In the online-only, NPC-less post-apocalyptic world of Fallout 76, the Cult of the Mothman is an echo of pre-war Appalachia. But some players have taken it upon themselves to reestablish the Cult - whether the game itself likes it or not.

"Who can resist such a cute lovecraftian horror?" Lori, one of the co-owners of Fallout Roleplay, a website for networking for roleplayers in Fallout 76, tells me. Her Discord server is a lively place, packed with players who discuss their in-game roleplaying plans and post in "looking for group" channels. Fallout 76, which launched to a critical mauling, does not have an in-built looking for group feature, nor any way to communicate with players on a global or even server-wide basis, so players are coordinating their efforts outside of the game to help get things going inside of it.

These players have established half a dozen or so unofficial settlements in the game where people get together to roleplay having met up on the Fallout Roleplay Discord or its forum. These settlements are places where players set up camps and invite other online friends to roleplay. The most prominent settlement, Lori says, is situated around an old radio tower. There's another in the Civil War-era recreation town in the north of the map. By adding each other to their friends list, roleplayers will often log in to see their friends playing Fallout 76 and automatically join their world. This, Lori says, usually leads to between five and 20 roleplayers all in one world, and they all roleplay when they see each other.

Make no bones about it, this is a workaround. Fallout 76 is built in such a way that players never see a server. The game automatically finds a world for you to play in with 20-something other players. Every time you log out, your session ends. Next time you log in, the game will find you another world to play in. The only consistent is your camp, which the game will attempt to rebuild in the same place it was in the previous game session.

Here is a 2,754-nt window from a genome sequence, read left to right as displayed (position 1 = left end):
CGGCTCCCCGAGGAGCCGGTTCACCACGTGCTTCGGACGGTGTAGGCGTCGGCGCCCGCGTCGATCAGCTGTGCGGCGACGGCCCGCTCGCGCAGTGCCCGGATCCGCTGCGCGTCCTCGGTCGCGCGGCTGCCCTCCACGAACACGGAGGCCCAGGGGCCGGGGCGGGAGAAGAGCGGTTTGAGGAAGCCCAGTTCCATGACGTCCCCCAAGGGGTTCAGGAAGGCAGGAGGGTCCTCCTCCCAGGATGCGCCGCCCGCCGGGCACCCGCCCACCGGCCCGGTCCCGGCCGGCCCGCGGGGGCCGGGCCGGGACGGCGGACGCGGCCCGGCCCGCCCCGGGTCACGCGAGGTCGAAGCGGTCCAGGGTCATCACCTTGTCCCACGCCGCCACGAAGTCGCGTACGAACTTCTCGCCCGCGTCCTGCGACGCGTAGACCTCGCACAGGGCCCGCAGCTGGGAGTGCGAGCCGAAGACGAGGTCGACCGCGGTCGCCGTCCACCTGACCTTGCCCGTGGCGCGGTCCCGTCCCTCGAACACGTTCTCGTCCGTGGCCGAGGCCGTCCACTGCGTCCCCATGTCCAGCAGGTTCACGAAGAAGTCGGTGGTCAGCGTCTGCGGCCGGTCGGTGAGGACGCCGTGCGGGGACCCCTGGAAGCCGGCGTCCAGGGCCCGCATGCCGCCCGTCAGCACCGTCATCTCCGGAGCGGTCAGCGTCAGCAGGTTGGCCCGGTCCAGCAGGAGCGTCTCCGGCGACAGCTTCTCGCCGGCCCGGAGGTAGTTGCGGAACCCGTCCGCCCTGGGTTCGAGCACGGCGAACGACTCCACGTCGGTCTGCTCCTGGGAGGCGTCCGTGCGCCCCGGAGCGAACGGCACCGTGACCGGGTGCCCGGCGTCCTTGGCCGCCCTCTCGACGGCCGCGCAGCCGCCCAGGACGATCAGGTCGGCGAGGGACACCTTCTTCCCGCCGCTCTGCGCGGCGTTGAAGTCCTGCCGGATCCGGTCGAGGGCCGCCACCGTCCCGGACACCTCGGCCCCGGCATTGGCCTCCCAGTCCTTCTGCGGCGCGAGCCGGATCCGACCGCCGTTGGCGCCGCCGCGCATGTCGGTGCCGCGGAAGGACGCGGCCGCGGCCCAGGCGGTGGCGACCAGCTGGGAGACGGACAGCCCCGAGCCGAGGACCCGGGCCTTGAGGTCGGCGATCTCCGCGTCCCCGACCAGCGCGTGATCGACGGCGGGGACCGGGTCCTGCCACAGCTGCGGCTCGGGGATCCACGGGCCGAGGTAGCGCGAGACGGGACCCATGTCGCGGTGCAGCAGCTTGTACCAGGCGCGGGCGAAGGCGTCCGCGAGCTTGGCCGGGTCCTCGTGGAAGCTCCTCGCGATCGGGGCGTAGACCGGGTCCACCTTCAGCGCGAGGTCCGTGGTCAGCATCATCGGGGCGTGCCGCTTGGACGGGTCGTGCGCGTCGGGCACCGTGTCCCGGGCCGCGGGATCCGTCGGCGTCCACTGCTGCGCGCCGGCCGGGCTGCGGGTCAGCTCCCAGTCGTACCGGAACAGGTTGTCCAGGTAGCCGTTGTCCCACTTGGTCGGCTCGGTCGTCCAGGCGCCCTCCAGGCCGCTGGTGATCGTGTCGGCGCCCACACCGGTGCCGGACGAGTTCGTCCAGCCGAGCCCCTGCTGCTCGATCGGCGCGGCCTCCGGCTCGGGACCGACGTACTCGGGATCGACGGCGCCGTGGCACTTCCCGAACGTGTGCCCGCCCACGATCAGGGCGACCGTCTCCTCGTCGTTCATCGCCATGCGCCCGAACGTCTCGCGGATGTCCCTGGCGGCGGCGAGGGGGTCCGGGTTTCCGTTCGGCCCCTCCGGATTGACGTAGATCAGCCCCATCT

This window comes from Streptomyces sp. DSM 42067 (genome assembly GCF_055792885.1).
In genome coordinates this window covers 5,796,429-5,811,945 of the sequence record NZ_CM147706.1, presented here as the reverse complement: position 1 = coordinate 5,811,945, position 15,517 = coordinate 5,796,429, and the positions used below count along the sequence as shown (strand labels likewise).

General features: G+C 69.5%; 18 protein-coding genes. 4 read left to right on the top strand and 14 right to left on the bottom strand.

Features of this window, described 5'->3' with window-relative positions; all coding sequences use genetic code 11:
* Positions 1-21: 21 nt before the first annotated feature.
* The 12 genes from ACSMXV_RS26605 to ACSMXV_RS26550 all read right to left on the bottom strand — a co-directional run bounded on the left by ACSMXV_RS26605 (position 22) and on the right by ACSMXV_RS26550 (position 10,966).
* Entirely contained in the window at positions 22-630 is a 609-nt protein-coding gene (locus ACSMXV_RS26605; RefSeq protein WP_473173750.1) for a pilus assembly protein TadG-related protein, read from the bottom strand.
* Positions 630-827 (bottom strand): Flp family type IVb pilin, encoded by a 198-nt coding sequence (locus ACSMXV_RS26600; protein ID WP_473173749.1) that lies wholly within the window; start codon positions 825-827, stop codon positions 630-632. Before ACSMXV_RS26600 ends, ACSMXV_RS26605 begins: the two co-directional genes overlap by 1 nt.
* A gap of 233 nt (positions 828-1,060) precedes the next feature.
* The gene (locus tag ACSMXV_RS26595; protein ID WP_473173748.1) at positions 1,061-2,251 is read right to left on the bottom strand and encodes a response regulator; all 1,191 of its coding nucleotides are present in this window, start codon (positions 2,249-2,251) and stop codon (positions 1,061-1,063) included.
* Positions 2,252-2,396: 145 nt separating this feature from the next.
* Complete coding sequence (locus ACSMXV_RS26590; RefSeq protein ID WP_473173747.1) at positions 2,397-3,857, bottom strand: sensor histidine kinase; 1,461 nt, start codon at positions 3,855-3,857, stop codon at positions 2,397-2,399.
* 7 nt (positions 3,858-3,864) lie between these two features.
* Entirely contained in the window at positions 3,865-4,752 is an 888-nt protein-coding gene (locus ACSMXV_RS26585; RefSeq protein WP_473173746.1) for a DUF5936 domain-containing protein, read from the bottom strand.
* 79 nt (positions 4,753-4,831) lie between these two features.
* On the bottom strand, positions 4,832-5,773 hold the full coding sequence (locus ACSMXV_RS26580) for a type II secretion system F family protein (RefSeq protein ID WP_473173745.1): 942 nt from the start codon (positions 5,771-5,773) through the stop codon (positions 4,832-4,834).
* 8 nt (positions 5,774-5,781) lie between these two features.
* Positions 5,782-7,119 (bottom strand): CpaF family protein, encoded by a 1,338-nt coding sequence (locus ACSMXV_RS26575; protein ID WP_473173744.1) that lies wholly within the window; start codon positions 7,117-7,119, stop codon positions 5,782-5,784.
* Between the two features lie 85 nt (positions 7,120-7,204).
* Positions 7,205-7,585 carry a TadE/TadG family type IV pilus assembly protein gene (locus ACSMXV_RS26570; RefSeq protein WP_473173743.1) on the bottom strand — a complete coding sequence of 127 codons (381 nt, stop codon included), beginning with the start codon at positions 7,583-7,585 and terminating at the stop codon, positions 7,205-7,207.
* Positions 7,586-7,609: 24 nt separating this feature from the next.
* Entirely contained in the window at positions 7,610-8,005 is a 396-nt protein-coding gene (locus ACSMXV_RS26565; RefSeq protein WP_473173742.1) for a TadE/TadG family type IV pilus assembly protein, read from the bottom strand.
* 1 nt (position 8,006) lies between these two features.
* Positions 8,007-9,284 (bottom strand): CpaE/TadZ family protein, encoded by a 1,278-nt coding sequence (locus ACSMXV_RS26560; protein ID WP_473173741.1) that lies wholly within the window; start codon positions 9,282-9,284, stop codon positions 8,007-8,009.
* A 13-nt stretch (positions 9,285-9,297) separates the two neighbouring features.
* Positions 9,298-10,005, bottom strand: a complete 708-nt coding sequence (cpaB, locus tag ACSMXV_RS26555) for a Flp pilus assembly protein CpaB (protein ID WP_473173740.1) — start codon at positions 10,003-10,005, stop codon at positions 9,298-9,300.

Because of this, Fallout 76 feels surface level, transitory and without impact (for more, check out our Fallout 76 review). It's difficult to meaningfully impact the game world, or establish long-running areas of operation for others to run into. So, players - particularly those who want to roleplay - are filling in the gaps.

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It doesn't help that Fallout 76 doesn't do much to support roleplaying in-game, either. While you can join various factions, the game hardly reacts to your membership of them at all. Want to roleplay the role of a Fallout raider? Well, you could try attack other players on the map for a laugh, but the PvP system is so bad, why would you bother? Want to roleplay as a member of the Brotherhood of Steel? Well, you could run around in Power Armor and spout self-righteous nonsense over the proximity-based voice communications to anyone who'll listen, but beyond that, but you'll spend most of your time screaming into the abyss.

Fallout 76, then, is a bad game. But I am surprised to discover that despite this, players are trying - some really hard - to find the fun. There's a surprisingly large number of people who are doing this - over Discord, over forums, on reddit - in an impressive display of collective initiative for a game that launched without many features fans had hoped for. Features such as text chat, private servers and mod support would have facilitated meaningful multiplayer interaction. Unfortunately, like Fallout 76's NPCs, these features are currently M.I.A.